Ms. Manisha Singh
Assistant Secretary of State for Economic and Business Affairs Department of State, Washington DC 20520
Dear Assistant Secretary Singh:
As NGOs with expertise on the current situation in Burma, we submit the following for your consideration during your upcoming five-day visit “to promote continued improvements to the investment climate.” As you are aware, the persecution of ethnic minorities by the military continues in Rakhine, Kachin and N. Shan States, freedom of speech and association are under siege throughout the country and the military remains unaccountable and outside of civilian control and oversight.
The recent United Nations Fact-Finding Mission on Myanmar (FFM) makes clear that the militaries economic interests “substantially enhances its ability to carry out gross violations of human rights with impunity.” In this context, we remain concerned that U.S. investment not support, directly or otherwise the military, or exacerbate conflict, and undermine efforts to promote accountability and conditions for the safe, dignified and voluntary return of displaced persons.
The FFM report recommends that investment in Myanmar should avoid military companies or risk contributing to, or being linked to, violations of international human rights and humanitarian law. Investment in other areas, in particular in the extractive sector and areas of conflict, merits enhanced due diligence in line with the United Nations Guiding Principles on Business and Human Rights and OECD due diligence guidelines.
In particular, we are concerned that pursuing economic development with military-linked companies under conditions of systematic discrimination, restricted movement, and complicity of these entities in the aforementioned abuses will reinforce and effectively support systems of segregation, abuse, and exclusion in Burma.
The US government must make it clear that human rights protection is essential for both democracy and development of a stable market economy in Burma and elsewhere. We request the US Government promote awareness of the binding OECD due diligence frameworks, the UN FFM report on tatmadaw economic interests, and other policies and frameworks for responsible business.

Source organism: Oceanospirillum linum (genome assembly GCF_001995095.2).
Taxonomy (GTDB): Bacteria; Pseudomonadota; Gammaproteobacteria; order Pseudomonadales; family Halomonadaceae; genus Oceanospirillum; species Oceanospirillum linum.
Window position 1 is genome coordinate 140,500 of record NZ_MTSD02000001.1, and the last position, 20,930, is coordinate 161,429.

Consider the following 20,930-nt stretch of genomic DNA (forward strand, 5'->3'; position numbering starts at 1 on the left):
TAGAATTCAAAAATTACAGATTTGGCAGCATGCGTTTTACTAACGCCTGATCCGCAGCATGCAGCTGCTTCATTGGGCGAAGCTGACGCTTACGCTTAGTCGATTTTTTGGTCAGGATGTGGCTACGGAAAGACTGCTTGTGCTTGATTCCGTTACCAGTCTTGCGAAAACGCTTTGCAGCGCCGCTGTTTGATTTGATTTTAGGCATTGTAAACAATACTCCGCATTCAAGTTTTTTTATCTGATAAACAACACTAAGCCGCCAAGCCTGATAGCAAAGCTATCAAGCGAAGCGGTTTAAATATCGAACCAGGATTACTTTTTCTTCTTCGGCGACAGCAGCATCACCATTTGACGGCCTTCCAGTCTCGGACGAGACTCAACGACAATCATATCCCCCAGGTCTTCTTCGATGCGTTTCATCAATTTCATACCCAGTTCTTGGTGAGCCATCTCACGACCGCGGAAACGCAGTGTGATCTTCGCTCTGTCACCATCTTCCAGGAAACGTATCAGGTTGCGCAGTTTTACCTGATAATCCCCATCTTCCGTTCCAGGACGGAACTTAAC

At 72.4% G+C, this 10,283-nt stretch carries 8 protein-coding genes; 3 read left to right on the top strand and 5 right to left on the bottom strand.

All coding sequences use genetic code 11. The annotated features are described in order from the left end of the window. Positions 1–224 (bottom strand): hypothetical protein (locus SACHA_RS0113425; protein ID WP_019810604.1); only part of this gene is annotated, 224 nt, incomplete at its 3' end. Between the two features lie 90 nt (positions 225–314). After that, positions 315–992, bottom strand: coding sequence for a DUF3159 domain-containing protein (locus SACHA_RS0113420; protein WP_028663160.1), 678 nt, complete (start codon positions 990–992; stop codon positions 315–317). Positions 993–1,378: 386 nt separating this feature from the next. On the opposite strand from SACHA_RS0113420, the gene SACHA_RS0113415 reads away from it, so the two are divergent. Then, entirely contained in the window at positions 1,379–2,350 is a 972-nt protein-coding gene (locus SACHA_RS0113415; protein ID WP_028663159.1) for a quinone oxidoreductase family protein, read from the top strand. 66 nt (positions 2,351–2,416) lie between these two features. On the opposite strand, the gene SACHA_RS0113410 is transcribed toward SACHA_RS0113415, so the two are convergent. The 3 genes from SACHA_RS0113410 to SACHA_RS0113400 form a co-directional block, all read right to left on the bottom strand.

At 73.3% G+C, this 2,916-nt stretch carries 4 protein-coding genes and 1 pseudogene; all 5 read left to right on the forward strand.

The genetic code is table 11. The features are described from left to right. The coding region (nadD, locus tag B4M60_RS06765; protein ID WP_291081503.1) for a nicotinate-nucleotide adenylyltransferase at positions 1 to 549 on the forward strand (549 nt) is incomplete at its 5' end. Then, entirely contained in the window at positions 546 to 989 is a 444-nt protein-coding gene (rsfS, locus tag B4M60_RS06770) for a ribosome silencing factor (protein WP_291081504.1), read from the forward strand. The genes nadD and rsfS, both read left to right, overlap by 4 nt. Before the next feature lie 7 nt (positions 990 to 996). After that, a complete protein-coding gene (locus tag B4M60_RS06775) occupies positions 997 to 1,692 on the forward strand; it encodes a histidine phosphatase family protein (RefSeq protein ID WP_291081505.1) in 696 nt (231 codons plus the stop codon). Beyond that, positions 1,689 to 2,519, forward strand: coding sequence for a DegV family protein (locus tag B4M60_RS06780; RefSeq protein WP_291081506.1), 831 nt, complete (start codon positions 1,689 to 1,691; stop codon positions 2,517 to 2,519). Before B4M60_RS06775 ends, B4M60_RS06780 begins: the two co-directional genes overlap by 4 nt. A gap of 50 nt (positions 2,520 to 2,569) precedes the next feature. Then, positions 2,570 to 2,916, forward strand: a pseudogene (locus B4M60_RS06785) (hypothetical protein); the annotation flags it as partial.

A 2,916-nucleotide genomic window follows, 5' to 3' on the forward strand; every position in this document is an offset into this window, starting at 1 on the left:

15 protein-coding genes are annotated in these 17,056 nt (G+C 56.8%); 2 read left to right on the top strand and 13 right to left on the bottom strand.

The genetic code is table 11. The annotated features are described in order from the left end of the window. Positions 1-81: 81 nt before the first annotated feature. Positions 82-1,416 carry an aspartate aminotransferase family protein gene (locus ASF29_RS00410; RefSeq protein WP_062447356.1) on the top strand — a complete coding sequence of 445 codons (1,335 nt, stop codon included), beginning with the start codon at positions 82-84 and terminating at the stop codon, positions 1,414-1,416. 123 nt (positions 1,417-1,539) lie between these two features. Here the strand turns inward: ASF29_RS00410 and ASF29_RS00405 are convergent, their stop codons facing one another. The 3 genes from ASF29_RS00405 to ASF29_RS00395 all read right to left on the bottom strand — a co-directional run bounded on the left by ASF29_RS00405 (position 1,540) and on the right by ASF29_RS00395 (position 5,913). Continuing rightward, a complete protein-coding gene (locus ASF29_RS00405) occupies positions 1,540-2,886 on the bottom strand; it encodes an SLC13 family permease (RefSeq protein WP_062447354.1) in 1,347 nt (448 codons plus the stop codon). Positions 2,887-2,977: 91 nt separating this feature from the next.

We note that the government of Burma has taken no meaningful action to improve conditions for Rohingya in Rakhine State or to address the root causes of the crisis. Even after the exodus of more than 730,000 Rohingya from Rakhine from August 2017, an estimated 400,000 to 600,000 Rohingya continue to live in Rakhine State, where they face state-sponsored discrimination and systematic segregation, including severe restrictions on freedom of movement and access to essential services such as healthcare and education, and other reported violations including arbitrary arrests, sexual violence, and forced labor.
Approximately 128,000 people – mostly Rohingya – remain confined in camps in central Rakhine State since being forcibly relocated following violence in 2012. Denied freedom of movement, they are effectively imprisoned in what amounts to arbitrary and discriminatory deprivation of liberty. Living conditions in the camps are squalid, described as “beyond the dignity of any people” by the United Nations deputy relief chief. Most depend on humanitarian assistance for their survival; however, the Burmese authorities continue to restrict access to the region and to limit assistance. Furthermore, recent fighting between the Burmese military and the non-state Arakan Army has led to new displacements and there are credible reports of ongoing human rights violations perpetrated by state security forces, in particular the military, in Rakhine State.
U.S. companies investing in Rakhine State should only move forward if the Burmese government lifts existing movement restrictions; amend or repeal the discriminatory 1982 Citizenship Law to provide Rohingya equal access to citizenship rights; and enable equal access to basic services in an unsegregated manner, including education and health care, for all communities. There should be no restrictions on U.S. humanitarian assistance activities.
U.S. investments can bring needed jobs, technology and resources and play a key role in supporting the people of Burma in their struggle to emerge from decades of oppressive military dictatorship. However, this investment must be conducted in line with the highest acceptable standards of responsible business conduct.
Your trip is an opportunity to send a firm, clear message that the U.S. will support Burma’s economic development, but that this support must be done responsibly and will in no way support the repressive military. We warmly look forward to getting a read out of your trip upon your return, perhaps in a meeting at your convenience.
Physicians for Human Rights (PHR) is a New York-based advocacy organization that uses science and medicine to prevent mass atrocities and severe human rights violations. Learn more here.